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Clinical and Research News
Psychiatrists Can Make a Difference
Psychiatric News
Volume 38 Number 23 page 59-59

One of the most important tasks psychiatrists working in correctional settings can do when evaluating suicidal inmates is to obtain and document the inmate’s psychiatric history, according to Karl Weaver, M.D., chief psychiatrist at the California Men’s Colony, a prison in San Luis Obispo, Calif.

Locating an inmate’s mental health records from the community or from prior stays in other prisons or jails can be difficult due to the "insular" nature of corrections systems, he acknowledged, but can be crucial in helping treating clinicians better understand the inmate, he told attendees at the annual meeting of the American Academy of Psychiatry and the Law in San Antonio in October.

Obtaining mental health records will also help the inmate’s future clinicians to understand him or her better. "The crisis is likely to happen again in the future," Weaver noted. "Do the system a favor and get the history."

In addition, the psychiatrist should "listen to the observations of as many of the staff as possible—never operate from your observations alone" when evaluating an inmate who may be at risk for suicide, Weaver said.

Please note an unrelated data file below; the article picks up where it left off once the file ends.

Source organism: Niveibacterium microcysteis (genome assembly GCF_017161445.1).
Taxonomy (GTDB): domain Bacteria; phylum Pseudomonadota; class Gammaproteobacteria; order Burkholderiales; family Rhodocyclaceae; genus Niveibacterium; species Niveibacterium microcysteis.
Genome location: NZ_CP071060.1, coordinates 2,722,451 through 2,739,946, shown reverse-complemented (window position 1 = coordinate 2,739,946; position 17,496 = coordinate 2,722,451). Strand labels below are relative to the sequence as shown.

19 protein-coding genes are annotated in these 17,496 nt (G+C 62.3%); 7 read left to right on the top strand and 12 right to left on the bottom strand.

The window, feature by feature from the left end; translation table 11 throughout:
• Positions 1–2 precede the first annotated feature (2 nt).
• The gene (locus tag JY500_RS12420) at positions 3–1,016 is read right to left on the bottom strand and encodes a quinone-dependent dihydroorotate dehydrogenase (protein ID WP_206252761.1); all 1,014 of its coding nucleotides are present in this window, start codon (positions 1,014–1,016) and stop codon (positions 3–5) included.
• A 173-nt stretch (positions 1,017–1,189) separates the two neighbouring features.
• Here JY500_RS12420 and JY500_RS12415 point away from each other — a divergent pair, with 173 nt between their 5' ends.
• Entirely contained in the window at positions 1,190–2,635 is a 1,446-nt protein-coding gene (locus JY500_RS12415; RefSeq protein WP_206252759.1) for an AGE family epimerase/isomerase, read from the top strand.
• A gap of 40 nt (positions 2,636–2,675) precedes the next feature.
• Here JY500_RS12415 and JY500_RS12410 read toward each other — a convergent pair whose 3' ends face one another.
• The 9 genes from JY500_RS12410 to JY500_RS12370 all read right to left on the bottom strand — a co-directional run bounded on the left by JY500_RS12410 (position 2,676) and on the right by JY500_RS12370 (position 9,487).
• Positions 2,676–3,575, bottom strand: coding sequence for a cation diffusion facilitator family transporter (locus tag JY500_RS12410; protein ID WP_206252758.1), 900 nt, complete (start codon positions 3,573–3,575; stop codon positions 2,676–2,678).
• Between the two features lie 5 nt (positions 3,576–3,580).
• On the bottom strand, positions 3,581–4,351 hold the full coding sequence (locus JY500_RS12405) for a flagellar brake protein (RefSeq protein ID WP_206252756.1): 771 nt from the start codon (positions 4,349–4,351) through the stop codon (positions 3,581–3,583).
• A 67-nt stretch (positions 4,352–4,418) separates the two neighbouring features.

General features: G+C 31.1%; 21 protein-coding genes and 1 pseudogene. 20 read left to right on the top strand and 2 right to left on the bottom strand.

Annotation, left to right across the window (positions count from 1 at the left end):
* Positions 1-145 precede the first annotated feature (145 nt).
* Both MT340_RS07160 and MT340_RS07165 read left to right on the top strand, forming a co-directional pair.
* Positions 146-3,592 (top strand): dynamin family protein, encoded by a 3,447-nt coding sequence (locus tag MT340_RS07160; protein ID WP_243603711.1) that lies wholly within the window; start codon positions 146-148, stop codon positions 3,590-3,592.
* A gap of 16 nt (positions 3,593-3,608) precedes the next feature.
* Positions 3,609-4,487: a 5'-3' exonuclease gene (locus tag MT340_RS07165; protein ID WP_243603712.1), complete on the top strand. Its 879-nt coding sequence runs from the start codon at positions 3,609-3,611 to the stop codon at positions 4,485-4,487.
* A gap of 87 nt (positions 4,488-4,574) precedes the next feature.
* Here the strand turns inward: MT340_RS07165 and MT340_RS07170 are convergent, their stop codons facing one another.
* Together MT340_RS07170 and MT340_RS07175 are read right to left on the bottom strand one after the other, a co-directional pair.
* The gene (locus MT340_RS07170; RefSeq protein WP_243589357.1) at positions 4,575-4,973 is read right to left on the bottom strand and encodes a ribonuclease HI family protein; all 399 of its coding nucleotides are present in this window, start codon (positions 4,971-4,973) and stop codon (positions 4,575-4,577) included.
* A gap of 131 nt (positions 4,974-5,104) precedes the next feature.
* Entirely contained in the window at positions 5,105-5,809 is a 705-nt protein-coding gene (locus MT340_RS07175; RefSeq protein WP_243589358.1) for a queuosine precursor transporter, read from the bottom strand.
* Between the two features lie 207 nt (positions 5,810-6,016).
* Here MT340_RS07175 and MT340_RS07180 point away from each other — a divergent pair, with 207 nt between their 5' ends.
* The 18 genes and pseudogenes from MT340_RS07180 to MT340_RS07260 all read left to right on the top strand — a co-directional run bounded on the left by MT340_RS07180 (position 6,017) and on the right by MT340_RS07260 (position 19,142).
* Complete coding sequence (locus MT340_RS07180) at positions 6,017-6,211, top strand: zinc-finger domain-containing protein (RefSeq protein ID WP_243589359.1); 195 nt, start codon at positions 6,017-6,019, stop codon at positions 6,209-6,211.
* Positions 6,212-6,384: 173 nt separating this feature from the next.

He also advised psychiatrists to ensure an inmate’s safety by placing him or her in a protective environment while suicide risk is high. "This may involve transfer to an inpatient psychiatric unit or using leather restraints" along with observation by nursing staff, he said.

An inmate placed on psychotropic medications should be kept in a more-restrictive setting until the medications begin to take effect. "The inmate should never be transferred back to an unsupervised setting until he or she is adequately stabilized," Weaver said.

At a minimum, he added, the inmate must have no access to sharp objects or the means to hang himself or herself and should not be permitted to hoard medications.

For inmates who develop acute agitation or anxiety, Weaver recommended treatment with benzodiazepines. "It should be clear to the inmate that this treatment is short term and will be discontinued as other medications are phased in," he said.

When psychiatrists are in doubt about an inmate’s mental health status, Weaver said, they should not hesitate to consult with colleagues. "Sometimes, however, if there is just a small number of clinical staff, transfer to another facility is the only way to get a second opinion from an experienced clinician."

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